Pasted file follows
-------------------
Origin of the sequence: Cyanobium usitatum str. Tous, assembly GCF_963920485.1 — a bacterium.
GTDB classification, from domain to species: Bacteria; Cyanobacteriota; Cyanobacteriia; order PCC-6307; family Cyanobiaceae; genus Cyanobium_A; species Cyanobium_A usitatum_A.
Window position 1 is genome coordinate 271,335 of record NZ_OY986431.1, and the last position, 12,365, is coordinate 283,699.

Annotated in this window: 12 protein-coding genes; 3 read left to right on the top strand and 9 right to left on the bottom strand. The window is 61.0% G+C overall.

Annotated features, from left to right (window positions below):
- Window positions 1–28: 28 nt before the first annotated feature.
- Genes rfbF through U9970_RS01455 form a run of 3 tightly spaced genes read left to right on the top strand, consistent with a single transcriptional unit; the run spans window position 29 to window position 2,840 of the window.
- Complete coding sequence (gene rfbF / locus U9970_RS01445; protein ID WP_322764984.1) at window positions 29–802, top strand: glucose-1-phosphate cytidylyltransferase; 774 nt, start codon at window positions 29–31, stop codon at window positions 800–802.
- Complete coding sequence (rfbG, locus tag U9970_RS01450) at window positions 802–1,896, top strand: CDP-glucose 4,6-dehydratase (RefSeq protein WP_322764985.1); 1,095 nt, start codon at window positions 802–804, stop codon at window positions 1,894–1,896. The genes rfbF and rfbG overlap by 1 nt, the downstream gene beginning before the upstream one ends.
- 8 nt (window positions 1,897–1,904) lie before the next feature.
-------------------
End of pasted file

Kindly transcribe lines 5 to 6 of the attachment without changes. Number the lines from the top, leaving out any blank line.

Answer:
Annotated features, from left to right (window positions below):
- Window positions 1–28: 28 nt before the first annotated feature.